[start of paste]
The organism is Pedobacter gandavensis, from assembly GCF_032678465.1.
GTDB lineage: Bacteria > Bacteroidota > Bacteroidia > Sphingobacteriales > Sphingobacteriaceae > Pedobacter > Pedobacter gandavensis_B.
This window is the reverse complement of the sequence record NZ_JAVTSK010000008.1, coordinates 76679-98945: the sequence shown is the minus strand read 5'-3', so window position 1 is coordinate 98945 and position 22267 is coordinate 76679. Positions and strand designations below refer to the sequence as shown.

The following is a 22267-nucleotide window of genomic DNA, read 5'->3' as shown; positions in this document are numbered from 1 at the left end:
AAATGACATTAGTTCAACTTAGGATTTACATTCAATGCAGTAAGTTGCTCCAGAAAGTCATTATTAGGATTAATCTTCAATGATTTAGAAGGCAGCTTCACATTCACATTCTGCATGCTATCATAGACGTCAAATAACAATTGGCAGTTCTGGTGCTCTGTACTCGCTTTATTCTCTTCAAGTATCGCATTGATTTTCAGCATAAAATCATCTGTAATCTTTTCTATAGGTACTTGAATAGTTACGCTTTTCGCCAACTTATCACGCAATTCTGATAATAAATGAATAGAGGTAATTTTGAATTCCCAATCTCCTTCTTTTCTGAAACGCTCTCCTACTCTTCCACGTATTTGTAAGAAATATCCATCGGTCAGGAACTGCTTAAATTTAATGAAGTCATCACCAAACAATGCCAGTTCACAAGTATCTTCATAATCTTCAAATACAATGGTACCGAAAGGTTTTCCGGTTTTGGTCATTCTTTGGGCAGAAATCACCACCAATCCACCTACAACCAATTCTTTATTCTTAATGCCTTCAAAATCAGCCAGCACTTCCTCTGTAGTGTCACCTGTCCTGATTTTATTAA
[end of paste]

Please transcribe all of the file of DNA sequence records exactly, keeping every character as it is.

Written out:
The organism is Pedobacter gandavensis, from assembly GCF_032678465.1.
GTDB lineage: Bacteria > Bacteroidota > Bacteroidia > Sphingobacteriales > Sphingobacteriaceae > Pedobacter > Pedobacter gandavensis_B.
This window is the reverse complement of the sequence record NZ_JAVTSK010000008.1, coordinates 76679-98945: the sequence shown is the minus strand read 5'-3', so window position 1 is coordinate 98945 and position 22267 is coordinate 76679. Positions and strand designations below refer to the sequence as shown.

The following is a 22267-nucleotide window of genomic DNA, read 5'->3' as shown; positions in this document are numbered from 1 at the left end:
AAATGACATTAGTTCAACTTAGGATTTACATTCAATGCAGTAAGTTGCTCCAGAAAGTCATTATTAGGATTAATCTTCAATGATTTAGAAGGCAGCTTCACATTCACATTCTGCATGCTATCATAGACGTCAAATAACAATTGGCAGTTCTGGTGCTCTGTACTCGCTTTATTCTCTTCAAGTATCGCATTGATTTTCAGCATAAAATCATCTGTAATCTTTTCTATAGGTACTTGAATAGTTACGCTTTTCGCCAACTTATCACGCAATTCTGATAATAAATGAATAGAGGTAATTTTGAATTCCCAATCTCCTTCTTTTCTGAAACGCTCTCCTACTCTTCCACGTATTTGTAAGAAATATCCATCGGTCAGGAACTGCTTAAATTTAATGAAGTCATCACCAAACAATGCCAGTTCACAAGTATCTTCATAATCTTCAAATACAATGGTACCGAAAGGTTTTCCGGTTTTGGTCATTCTTTGGGCAGAAATCACCACCAATCCACCTACAACCAATTCTTTATTCTTAATGCCTTCAAAATCAGCCAGCACTTCCTCTGTAGTGTCACCTGTCCTGATTTTATTAA